Working to Learn, Learning to Work
También puedes leer este artículo en español, Trabajar para Aprender, Aprender para Trabajar.
By the time young people are preparing to graduate from high school, they have most likely begun to develop career plans or have an idea of how they want to make a living.
Often that means pursuing some form of continued education.
A college diploma can show potential employers the ability to complete tasks, while the university experience offers extracurriculars that look good on a resume, as well as a chance to form connections that could pay off later.
But colleges, even two-year schools offering associate degrees, are expensive.
According to ontocollege.com, in-state tuition for a four-year public school in Arkansas in 2020-2021 was $18,262, $24,998 for private schools and $3,484 for two-year colleges.
Financial considerations are a primary reason why many students in the U.S. do not complete a four-year degree. According to a Pew Research study, 71% of Hispanics said they needed to work to support their families (compared to 66% of African Americans and 49% of whites), 69% said they couldn’t afford a four-year school and 42% didn’t think they could get in.
Trade schools and other job training programs offer a quicker, more affordable path to a well-paying career and are often seen as an alternative to college in a booming, high-tech economy.
Whichever path a student considers, Springdale School District is an example of secondary schools’ focus on workforce development and continuing education. Through College and Career Readiness (CCR) and Jobs for America’s Graduates (JAG) programs, Springdale works to align aptitudes and interests with career paths that include full- or part-time employment or post-secondary education.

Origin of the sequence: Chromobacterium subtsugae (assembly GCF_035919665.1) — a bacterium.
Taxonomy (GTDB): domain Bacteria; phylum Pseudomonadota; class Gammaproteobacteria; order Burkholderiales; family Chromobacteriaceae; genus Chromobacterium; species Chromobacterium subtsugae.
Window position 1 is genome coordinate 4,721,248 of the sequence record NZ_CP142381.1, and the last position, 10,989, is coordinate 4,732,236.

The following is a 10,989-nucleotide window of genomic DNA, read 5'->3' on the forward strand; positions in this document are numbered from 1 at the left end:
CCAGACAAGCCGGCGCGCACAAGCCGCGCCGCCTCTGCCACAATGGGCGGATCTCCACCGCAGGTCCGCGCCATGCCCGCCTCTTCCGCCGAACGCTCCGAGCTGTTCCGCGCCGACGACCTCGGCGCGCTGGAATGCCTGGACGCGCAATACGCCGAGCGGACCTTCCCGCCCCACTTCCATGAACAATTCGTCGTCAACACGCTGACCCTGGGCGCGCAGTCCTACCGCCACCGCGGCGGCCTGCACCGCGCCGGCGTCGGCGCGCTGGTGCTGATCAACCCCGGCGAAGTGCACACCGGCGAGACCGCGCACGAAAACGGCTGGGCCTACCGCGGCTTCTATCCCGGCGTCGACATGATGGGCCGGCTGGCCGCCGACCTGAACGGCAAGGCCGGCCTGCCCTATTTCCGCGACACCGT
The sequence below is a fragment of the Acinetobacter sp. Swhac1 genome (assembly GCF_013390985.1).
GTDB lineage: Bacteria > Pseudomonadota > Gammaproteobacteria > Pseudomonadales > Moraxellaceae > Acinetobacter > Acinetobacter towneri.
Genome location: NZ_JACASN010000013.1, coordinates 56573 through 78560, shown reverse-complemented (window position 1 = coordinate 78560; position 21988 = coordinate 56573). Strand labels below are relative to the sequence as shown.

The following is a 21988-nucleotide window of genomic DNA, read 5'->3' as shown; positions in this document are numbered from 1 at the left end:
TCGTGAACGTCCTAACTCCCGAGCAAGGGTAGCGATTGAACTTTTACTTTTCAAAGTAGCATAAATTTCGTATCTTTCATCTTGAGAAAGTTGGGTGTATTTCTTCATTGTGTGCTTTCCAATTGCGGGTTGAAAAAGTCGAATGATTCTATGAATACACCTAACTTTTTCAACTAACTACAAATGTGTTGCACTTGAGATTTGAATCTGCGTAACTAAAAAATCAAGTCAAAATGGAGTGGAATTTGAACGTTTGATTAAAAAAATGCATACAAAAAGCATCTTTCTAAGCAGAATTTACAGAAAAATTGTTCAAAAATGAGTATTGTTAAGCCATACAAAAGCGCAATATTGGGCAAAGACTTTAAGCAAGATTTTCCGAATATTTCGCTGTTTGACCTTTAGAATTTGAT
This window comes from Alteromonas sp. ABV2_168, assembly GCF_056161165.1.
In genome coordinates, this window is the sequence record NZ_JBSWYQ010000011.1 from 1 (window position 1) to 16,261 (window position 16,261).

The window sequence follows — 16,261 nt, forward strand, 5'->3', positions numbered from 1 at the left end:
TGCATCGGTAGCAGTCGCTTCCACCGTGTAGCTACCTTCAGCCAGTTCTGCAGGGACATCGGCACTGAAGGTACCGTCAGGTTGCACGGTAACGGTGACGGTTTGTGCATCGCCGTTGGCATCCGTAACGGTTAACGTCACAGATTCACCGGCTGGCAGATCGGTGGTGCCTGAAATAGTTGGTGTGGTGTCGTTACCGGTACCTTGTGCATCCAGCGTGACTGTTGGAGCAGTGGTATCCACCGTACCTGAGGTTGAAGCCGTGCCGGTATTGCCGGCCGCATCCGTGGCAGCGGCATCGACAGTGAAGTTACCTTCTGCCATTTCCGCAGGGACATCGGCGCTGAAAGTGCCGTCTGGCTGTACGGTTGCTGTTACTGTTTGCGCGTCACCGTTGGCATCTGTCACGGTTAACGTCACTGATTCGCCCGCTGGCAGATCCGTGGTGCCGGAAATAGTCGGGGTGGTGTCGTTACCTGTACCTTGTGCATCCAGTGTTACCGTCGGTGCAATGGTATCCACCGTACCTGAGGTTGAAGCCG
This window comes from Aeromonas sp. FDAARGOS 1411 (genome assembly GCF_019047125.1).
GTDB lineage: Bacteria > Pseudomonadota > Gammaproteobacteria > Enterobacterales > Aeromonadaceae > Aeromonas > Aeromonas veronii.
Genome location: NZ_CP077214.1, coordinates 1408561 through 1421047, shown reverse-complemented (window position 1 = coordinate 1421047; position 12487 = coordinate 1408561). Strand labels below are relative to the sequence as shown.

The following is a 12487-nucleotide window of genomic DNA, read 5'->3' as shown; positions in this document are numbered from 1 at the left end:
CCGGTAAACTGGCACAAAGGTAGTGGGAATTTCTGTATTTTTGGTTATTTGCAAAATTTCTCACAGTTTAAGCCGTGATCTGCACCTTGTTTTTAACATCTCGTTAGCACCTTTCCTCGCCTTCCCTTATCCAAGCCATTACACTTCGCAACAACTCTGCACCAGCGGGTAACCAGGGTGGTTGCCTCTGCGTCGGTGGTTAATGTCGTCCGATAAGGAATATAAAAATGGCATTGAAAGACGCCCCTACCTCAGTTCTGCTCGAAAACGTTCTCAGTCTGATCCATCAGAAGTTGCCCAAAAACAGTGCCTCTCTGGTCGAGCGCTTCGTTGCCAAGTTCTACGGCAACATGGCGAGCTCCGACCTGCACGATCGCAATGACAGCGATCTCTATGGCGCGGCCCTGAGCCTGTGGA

Through aptitude tests, career interest surveys, resume building, business and industry partnerships, field trips, curriculum credit opportunities and more, Springdale presents students with opportunities beyond the usual fast food and retail options.
Workforce Training Director Rodney Ellis noted bilingual students bring added value to the workplace.
“Utilizing these strategies, Hispanic juniors and seniors have more opportunities in the workforce in today's economic climate in an entry-level position, which can lead into a career track they have received training in,” Ellis said.
For 15 years, Fayetteville’s Kimbel Mechanical Systems has had a plumbing apprenticeship program and is implementing an electrician apprenticeship program. Through its Northwest Arkansas Mechanical School (NWAMech) Kimbel hires new workers and teaches them skills while they earn a paycheck, keeping both the student and Kimbel from paying tuition at a trade school.
The program's cost is taken out of the employee’s paycheck in monthly installments, on-the-job training is done by day and code education at night. In the end, employees have the confidence and knowledge to pass trade examinations, said Kimbel's Beth Barclay.
Hopefully, the trained employees remain for at least a year, thus having their tuition reimbursed. But the program has good word of mouth and a pipeline to more potential workers thanks to networking, especially in the Hispanic community.
“I don’t know if you see this in other industries, but specifically with our Spanish-speaking population, if a couple of them come here and have some success they know a couple that know a couple people that know a couple people,” Barclay said. “Once they get here and see, ‘Hey, they do treat me right,’ then we have a wider network of referrals.”